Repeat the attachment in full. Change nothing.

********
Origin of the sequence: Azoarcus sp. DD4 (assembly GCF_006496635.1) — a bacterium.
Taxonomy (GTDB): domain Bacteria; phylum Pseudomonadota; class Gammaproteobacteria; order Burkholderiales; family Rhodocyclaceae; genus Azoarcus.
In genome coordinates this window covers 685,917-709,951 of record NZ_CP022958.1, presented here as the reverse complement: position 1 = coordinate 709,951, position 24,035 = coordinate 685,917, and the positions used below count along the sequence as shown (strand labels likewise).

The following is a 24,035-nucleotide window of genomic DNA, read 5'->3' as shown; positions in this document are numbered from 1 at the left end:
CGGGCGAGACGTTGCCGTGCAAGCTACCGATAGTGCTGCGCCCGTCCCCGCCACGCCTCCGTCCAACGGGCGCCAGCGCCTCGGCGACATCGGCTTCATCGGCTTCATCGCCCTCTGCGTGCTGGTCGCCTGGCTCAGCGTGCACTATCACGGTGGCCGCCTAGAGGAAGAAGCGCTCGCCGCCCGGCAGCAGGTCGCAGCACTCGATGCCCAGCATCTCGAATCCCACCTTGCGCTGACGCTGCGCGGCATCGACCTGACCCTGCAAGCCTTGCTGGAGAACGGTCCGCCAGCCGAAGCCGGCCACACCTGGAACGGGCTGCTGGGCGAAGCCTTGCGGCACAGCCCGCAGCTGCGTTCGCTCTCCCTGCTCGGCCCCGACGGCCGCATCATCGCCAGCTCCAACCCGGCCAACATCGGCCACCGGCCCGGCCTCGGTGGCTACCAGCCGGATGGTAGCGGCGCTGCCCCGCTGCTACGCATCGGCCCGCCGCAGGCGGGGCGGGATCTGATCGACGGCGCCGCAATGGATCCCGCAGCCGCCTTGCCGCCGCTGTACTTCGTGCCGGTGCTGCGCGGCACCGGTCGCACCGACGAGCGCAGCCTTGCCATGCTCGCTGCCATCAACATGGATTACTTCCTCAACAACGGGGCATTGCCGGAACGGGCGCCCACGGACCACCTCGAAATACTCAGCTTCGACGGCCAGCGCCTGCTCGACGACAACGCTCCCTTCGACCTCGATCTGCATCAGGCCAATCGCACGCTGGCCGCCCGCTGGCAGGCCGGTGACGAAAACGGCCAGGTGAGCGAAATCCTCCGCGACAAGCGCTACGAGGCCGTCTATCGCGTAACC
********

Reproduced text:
Origin of the sequence: Azoarcus sp. DD4 (assembly GCF_006496635.1) — a bacterium.
Taxonomy (GTDB): domain Bacteria; phylum Pseudomonadota; class Gammaproteobacteria; order Burkholderiales; family Rhodocyclaceae; genus Azoarcus.
In genome coordinates this window covers 685,917-709,951 of record NZ_CP022958.1, presented here as the reverse complement: position 1 = coordinate 709,951, position 24,035 = coordinate 685,917, and the positions used below count along the sequence as shown (strand labels likewise).

The following is a 24,035-nucleotide window of genomic DNA, read 5'->3' as shown; positions in this document are numbered from 1 at the left end:
CGGGCGAGACGTTGCCGTGCAAGCTACCGATAGTGCTGCGCCCGTCCCCGCCACGCCTCCGTCCAACGGGCGCCAGCGCCTCGGCGACATCGGCTTCATCGGCTTCATCGCCCTCTGCGTGCTGGTCGCCTGGCTCAGCGTGCACTATCACGGTGGCCGCCTAGAGGAAGAAGCGCTCGCCGCCCGGCAGCAGGTCGCAGCACTCGATGCCCAGCATCTCGAATCCCACCTTGCGCTGACGCTGCGCGGCATCGACCTGACCCTGCAAGCCTTGCTGGAGAACGGTCCGCCAGCCGAAGCCGGCCACACCTGGAACGGGCTGCTGGGCGAAGCCTTGCGGCACAGCCCGCAGCTGCGTTCGCTCTCCCTGCTCGGCCCCGACGGCCGCATCATCGCCAGCTCCAACCCGGCCAACATCGGCCACCGGCCCGGCCTCGGTGGCTACCAGCCGGATGGTAGCGGCGCTGCCCCGCTGCTACGCATCGGCCCGCCGCAGGCGGGGCGGGATCTGATCGACGGCGCCGCAATGGATCCCGCAGCCGCCTTGCCGCCGCTGTACTTCGTGCCGGTGCTGCGCGGCACCGGTCGCACCGACGAGCGCAGCCTTGCCATGCTCGCTGCCATCAACATGGATTACTTCCTCAACAACGGGGCATTGCCGGAACGGGCGCCCACGGACCACCTCGAAATACTCAGCTTCGACGGCCAGCGCCTGCTCGACGACAACGCTCCCTTCGACCTCGATCTGCATCAGGCCAATCGCACGCTGGCCGCCCGCTGGCAGGCCGGTGACGAAAACGGCCAGGTGAGCGAAATCCTCCGCGACAAGCGCTACGAGGCCGTCTATCGCGTAACC